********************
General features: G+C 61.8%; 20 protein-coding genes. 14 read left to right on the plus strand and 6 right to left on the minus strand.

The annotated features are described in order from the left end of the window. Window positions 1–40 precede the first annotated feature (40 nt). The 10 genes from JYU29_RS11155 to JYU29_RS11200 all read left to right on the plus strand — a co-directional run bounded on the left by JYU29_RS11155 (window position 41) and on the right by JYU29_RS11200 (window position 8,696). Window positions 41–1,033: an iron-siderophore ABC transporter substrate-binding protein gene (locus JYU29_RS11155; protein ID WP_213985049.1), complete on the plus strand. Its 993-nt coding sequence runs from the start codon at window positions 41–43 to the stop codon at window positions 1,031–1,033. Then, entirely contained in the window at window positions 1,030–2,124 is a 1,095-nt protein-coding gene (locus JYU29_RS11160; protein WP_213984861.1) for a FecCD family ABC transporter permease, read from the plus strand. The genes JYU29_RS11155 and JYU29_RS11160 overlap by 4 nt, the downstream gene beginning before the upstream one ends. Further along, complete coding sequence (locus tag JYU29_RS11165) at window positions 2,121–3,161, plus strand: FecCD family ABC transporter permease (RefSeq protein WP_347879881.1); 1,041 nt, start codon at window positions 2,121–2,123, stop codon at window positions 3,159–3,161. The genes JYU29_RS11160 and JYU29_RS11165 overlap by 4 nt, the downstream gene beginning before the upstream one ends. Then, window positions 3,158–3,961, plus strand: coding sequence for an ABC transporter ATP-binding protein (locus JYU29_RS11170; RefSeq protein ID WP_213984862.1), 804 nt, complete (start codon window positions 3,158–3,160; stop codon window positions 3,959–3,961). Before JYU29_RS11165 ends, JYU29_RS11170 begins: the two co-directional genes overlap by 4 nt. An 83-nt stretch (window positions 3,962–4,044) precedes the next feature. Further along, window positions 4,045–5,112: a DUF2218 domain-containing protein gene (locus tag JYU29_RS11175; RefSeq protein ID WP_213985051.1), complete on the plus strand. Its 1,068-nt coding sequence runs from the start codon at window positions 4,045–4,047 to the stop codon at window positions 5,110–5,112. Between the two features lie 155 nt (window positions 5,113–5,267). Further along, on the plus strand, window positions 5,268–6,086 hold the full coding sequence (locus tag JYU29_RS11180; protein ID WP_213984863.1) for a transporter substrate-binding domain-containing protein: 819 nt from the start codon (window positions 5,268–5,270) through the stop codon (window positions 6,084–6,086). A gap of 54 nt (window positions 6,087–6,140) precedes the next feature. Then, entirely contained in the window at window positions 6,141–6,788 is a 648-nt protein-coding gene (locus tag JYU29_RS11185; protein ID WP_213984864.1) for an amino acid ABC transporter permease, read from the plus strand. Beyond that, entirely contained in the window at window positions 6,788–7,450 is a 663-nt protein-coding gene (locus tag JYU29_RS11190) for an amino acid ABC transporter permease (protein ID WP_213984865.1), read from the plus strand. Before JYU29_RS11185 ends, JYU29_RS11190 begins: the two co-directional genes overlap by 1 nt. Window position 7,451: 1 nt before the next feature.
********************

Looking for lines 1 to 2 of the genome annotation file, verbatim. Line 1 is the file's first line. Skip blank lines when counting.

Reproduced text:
General features: G+C 61.8%; 20 protein-coding genes. 14 read left to right on the plus strand and 6 right to left on the minus strand.

The annotated features are described in order from the left end of the window. Window positions 1–40 precede the first annotated feature (40 nt). The 10 genes from JYU29_RS11155 to JYU29_RS11200 all read left to right on the plus strand — a co-directional run bounded on the left by JYU29_RS11155 (window position 41) and on the right by JYU29_RS11200 (window position 8,696). Window positions 41–1,033: an iron-siderophore ABC transporter substrate-binding protein gene (locus JYU29_RS11155; protein ID WP_213985049.1), complete on the plus strand. Its 993-nt coding sequence runs from the start codon at window positions 41–43 to the stop codon at window positions 1,031–1,033. Then, entirely contained in the window at window positions 1,030–2,124 is a 1,095-nt protein-coding gene (locus JYU29_RS11160; protein WP_213984861.1) for a FecCD family ABC transporter permease, read from the plus strand. The genes JYU29_RS11155 and JYU29_RS11160 overlap by 4 nt, the downstream gene beginning before the upstream one ends. Further along, complete coding sequence (locus tag JYU29_RS11165) at window positions 2,121–3,161, plus strand: FecCD family ABC transporter permease (RefSeq protein WP_347879881.1); 1,041 nt, start codon at window positions 2,121–2,123, stop codon at window positions 3,159–3,161. The genes JYU29_RS11160 and JYU29_RS11165 overlap by 4 nt, the downstream gene beginning before the upstream one ends. Then, window positions 3,158–3,961, plus strand: coding sequence for an ABC transporter ATP-binding protein (locus JYU29_RS11170; RefSeq protein ID WP_213984862.1), 804 nt, complete (start codon window positions 3,158–3,160; stop codon window positions 3,959–3,961). Before JYU29_RS11165 ends, JYU29_RS11170 begins: the two co-directional genes overlap by 4 nt. An 83-nt stretch (window positions 3,962–4,044) precedes the next feature. Further along, window positions 4,045–5,112: a DUF2218 domain-containing protein gene (locus tag JYU29_RS11175; RefSeq protein ID WP_213985051.1), complete on the plus strand. Its 1,068-nt coding sequence runs from the start codon at window positions 4,045–4,047 to the stop codon at window positions 5,110–5,112. Between the two features lie 155 nt (window positions 5,113–5,267). Further along, on the plus strand, window positions 5,268–6,086 hold the full coding sequence (locus tag JYU29_RS11180; protein ID WP_213984863.1) for a transporter substrate-binding domain-containing protein: 819 nt from the start codon (window positions 5,268–5,270) through the stop codon (window positions 6,084–6,086). A gap of 54 nt (window positions 6,087–6,140) precedes the next feature. Then, entirely contained in the window at window positions 6,141–6,788 is a 648-nt protein-coding gene (locus tag JYU29_RS11185; protein ID WP_213984864.1) for an amino acid ABC transporter permease, read from the plus strand. Beyond that, entirely contained in the window at window positions 6,788–7,450 is a 663-nt protein-coding gene (locus tag JYU29_RS11190) for an amino acid ABC transporter permease (protein ID WP_213984865.1), read from the plus strand. Before JYU29_RS11185 ends, JYU29_RS11190 begins: the two co-directional genes overlap by 1 nt. Window position 7,451: 1 nt before the next feature.